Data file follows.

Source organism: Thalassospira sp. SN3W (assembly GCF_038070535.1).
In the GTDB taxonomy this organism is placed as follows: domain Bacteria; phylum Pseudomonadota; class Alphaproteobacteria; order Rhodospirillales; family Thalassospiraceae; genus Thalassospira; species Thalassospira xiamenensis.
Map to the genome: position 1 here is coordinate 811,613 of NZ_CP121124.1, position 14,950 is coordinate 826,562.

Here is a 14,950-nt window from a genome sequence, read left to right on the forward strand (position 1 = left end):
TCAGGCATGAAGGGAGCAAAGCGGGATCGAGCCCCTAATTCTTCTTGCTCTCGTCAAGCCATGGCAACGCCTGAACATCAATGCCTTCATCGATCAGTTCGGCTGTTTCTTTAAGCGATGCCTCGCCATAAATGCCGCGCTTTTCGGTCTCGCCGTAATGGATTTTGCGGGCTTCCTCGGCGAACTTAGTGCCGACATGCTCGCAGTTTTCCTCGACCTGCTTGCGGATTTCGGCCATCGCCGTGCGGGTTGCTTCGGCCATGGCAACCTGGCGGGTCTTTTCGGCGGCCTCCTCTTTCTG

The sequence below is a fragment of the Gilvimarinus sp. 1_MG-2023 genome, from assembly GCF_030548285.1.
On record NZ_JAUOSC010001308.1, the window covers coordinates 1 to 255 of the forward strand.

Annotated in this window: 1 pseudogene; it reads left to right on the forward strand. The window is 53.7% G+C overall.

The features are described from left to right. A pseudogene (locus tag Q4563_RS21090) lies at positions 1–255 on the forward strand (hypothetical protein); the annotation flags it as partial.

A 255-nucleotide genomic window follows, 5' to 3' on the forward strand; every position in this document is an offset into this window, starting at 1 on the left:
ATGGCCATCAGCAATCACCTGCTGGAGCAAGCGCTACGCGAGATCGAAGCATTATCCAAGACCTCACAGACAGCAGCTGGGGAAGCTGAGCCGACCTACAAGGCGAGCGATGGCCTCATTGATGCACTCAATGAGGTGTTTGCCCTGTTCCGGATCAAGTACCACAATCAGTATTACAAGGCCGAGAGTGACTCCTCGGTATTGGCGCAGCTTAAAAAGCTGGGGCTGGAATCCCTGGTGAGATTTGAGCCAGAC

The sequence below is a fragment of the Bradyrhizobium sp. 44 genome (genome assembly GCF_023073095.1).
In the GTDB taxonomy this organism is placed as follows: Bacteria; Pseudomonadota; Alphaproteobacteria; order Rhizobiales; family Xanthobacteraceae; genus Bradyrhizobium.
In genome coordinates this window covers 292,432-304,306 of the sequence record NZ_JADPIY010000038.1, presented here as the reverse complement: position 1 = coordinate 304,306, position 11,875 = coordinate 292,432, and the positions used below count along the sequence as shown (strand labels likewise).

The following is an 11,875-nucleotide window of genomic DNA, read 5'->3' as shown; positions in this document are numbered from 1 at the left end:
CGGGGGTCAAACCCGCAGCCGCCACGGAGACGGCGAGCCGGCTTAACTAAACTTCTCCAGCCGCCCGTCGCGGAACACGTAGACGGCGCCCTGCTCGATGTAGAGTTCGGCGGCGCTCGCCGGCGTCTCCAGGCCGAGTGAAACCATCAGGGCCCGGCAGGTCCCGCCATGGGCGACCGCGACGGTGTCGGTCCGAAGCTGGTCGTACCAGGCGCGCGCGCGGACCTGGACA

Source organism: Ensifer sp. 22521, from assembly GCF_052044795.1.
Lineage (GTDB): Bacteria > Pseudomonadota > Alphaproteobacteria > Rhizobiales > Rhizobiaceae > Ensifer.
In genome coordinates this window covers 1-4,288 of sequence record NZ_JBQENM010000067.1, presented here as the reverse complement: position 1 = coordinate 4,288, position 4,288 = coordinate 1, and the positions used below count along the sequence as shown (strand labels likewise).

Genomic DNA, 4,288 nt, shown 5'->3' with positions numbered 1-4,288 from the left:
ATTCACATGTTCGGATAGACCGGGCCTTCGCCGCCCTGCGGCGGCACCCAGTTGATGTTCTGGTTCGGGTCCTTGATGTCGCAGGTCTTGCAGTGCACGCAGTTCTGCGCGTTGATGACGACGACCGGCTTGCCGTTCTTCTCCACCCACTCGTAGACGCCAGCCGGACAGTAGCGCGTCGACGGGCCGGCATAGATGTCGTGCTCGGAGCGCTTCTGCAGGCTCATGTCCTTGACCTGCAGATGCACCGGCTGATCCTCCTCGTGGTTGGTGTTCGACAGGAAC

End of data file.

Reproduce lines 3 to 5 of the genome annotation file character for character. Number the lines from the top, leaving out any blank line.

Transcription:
Map to the genome: position 1 here is coordinate 811,613 of NZ_CP121124.1, position 14,950 is coordinate 826,562.

Here is a 14,950-nt window from a genome sequence, read left to right on the forward strand (position 1 = left end):
TCAGGCATGAAGGGAGCAAAGCGGGATCGAGCCCCTAATTCTTCTTGCTCTCGTCAAGCCATGGCAACGCCTGAACATCAATGCCTTCATCGATCAGTTCGGCTGTTTCTTTAAGCGATGCCTCGCCATAAATGCCGCGCTTTTCGGTCTCGCCGTAATGGATTTTGCGGGCTTCCTCGGCGAACTTAGTGCCGACATGCTCGCAGTTTTCCTCGACCTGCTTGCGGATTTCGGCCATCGCCGTGCGGGTTGCTTCGGCCATGGCAACCTGGCGGGTCTTTTCGGCGGCCTCCTCTTTCTG